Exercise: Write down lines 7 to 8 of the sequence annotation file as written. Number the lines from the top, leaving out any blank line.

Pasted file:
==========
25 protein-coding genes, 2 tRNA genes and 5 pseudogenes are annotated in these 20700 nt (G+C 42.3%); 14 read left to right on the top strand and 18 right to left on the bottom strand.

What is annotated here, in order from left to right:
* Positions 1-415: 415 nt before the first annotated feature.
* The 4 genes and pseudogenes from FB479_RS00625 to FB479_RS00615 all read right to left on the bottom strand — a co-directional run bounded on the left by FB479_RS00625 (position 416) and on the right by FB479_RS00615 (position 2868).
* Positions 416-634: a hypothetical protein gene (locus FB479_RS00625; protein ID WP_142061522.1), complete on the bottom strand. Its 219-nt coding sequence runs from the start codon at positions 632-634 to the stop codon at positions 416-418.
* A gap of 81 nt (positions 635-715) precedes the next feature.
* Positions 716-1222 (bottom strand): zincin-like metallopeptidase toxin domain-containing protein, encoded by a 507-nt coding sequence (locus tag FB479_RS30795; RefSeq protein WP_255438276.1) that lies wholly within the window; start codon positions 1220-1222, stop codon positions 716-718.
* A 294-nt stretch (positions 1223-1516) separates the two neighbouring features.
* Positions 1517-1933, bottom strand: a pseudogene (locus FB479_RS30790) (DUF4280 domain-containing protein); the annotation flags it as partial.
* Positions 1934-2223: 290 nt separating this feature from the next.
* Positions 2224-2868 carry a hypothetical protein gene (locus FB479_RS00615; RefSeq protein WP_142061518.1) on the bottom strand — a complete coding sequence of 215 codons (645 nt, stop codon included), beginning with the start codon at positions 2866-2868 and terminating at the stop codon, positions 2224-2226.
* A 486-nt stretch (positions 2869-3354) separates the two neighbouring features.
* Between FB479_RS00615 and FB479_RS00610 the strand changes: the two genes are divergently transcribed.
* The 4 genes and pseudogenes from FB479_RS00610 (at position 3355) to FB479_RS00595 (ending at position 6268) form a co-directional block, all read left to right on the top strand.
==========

* Positions 716-1222 (bottom strand): zincin-like metallopeptidase toxin domain-containing protein, encoded by a 507-nt coding sequence (locus tag FB479_RS30795; RefSeq protein WP_255438276.1) that lies wholly within the window; start codon positions 1220-1222, stop codon positions 716-718.
* A 294-nt stretch (positions 1223-1516) separates the two neighbouring features.